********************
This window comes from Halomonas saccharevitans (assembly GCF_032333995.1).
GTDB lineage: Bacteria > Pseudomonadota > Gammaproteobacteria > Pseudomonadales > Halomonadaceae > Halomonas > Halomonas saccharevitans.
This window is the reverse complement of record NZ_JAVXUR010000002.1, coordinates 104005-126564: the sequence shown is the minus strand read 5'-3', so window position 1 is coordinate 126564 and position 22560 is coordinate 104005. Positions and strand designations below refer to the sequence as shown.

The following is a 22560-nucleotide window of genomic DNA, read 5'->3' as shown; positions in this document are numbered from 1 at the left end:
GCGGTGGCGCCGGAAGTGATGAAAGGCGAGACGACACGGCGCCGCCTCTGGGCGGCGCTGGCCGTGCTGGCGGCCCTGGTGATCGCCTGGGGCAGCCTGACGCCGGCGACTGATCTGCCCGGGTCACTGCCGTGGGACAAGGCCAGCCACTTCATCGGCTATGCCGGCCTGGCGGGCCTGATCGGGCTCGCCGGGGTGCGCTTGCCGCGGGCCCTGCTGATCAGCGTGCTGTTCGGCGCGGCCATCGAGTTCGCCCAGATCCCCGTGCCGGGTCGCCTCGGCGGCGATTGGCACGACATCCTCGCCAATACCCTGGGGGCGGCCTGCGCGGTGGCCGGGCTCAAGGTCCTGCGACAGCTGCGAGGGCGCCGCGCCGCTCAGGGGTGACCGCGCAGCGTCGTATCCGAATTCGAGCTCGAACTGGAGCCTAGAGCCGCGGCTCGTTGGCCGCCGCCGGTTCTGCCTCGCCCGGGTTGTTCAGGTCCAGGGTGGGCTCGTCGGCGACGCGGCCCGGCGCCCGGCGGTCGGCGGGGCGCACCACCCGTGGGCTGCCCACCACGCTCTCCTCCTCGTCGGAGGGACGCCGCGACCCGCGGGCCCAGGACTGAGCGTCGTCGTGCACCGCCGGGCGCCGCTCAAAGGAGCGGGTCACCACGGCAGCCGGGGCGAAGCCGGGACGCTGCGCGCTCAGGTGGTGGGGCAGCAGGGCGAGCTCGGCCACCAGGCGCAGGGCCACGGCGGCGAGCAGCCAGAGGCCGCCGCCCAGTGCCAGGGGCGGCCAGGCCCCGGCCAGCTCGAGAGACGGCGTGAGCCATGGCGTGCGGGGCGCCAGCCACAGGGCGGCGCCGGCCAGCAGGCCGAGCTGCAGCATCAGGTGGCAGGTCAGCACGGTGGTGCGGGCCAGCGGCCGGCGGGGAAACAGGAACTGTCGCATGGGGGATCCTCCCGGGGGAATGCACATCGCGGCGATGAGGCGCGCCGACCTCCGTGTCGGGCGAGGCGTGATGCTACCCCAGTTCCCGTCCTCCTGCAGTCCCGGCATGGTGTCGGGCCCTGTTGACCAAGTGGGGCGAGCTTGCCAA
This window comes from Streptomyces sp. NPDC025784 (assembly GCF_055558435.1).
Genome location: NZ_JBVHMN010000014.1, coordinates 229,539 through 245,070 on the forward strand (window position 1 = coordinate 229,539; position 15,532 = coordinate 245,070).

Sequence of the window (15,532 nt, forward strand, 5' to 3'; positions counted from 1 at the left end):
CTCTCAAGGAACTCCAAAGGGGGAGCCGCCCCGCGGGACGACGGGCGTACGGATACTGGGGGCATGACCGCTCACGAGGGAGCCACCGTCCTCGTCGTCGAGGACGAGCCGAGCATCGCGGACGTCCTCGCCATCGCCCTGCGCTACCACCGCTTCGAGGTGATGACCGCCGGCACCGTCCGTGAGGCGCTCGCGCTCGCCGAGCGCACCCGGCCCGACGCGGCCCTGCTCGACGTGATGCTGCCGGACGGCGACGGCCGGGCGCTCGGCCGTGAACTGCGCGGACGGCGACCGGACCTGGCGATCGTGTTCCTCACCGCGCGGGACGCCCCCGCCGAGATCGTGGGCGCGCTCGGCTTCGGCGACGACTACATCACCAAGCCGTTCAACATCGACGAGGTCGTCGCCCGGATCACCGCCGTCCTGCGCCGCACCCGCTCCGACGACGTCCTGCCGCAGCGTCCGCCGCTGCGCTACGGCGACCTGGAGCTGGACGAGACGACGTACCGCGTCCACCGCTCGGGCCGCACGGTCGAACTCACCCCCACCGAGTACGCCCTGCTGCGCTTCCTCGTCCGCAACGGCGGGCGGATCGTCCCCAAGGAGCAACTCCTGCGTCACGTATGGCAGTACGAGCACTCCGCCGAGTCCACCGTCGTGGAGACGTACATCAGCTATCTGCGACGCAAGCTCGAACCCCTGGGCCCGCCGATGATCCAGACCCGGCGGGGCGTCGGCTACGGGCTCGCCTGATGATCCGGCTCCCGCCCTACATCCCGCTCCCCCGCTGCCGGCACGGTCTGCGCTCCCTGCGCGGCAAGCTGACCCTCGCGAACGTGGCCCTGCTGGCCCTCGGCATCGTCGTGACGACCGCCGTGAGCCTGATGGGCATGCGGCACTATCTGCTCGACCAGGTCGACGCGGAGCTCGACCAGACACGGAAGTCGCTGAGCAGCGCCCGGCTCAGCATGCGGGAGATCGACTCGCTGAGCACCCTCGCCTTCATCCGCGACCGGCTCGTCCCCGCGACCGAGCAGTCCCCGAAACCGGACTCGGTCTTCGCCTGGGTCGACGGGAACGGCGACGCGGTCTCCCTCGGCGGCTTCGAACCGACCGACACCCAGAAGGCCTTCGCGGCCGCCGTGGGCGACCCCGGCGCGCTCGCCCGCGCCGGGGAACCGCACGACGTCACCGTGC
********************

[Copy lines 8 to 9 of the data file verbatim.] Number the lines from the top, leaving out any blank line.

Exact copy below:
Sequence of the window (15,532 nt, forward strand, 5' to 3'; positions counted from 1 at the left end):
CTCTCAAGGAACTCCAAAGGGGGAGCCGCCCCGCGGGACGACGGGCGTACGGATACTGGGGGCATGACCGCTCACGAGGGAGCCACCGTCCTCGTCGTCGAGGACGAGCCGAGCATCGCGGACGTCCTCGCCATCGCCCTGCGCTACCACCGCTTCGAGGTGATGACCGCCGGCACCGTCCGTGAGGCGCTCGCGCTCGCCGAGCGCACCCGGCCCGACGCGGCCCTGCTCGACGTGATGCTGCCGGACGGCGACGGCCGGGCGCTCGGCCGTGAACTGCGCGGACGGCGACCGGACCTGGCGATCGTGTTCCTCACCGCGCGGGACGCCCCCGCCGAGATCGTGGGCGCGCTCGGCTTCGGCGACGACTACATCACCAAGCCGTTCAACATCGACGAGGTCGTCGCCCGGATCACCGCCGTCCTGCGCCGCACCCGCTCCGACGACGTCCTGCCGCAGCGTCCGCCGCTGCGCTACGGCGACCTGGAGCTGGACGAGACGACGTACCGCGTCCACCGCTCGGGCCGCACGGTCGAACTCACCCCCACCGAGTACGCCCTGCTGCGCTTCCTCGTCCGCAACGGCGGGCGGATCGTCCCCAAGGAGCAACTCCTGCGTCACGTATGGCAGTACGAGCACTCCGCCGAGTCCACCGTCGTGGAGACGTACATCAGCTATCTGCGACGCAAGCTCGAACCCCTGGGCCCGCCGATGATCCAGACCCGGCGGGGCGTCGGCTACGGGCTCGCCTGATGATCCGGCTCCCGCCCTACATCCCGCTCCCCCGCTGCCGGCACGGTCTGCGCTCCCTGCGCGGCAAGCTGACCCTCGCGAACGTGGCCCTGCTGGCCCTCGGCATCGTCGTGACGACCGCCGTGAGCCTGATGGGCATGCGGCACTATCTGCTCGACCAGGTCGACGCGGAGCTCGACCAGACACGGAAGTCGCTGAGCAGCGCCCGGCTCAGCATGCGGGAGATCGACTCGCTGAGCACCCTCGCCTTCATCCGCGACCGGCTCGTCCCCGCGACCGAGCAGTCCCCGAAACCGGACTCGGTCTTCGCCTGGGTCGACGGGAACGGCGACGCGGTCTCCCTCGGCGGCTTCGAACCGACCGACACCCAGAAGGCCTTCGCGGCCGCCGTGGGCGACCCCGGCGCGCTCGCCCGCGCCGGGGAACCGCACGACGTCACCGTGC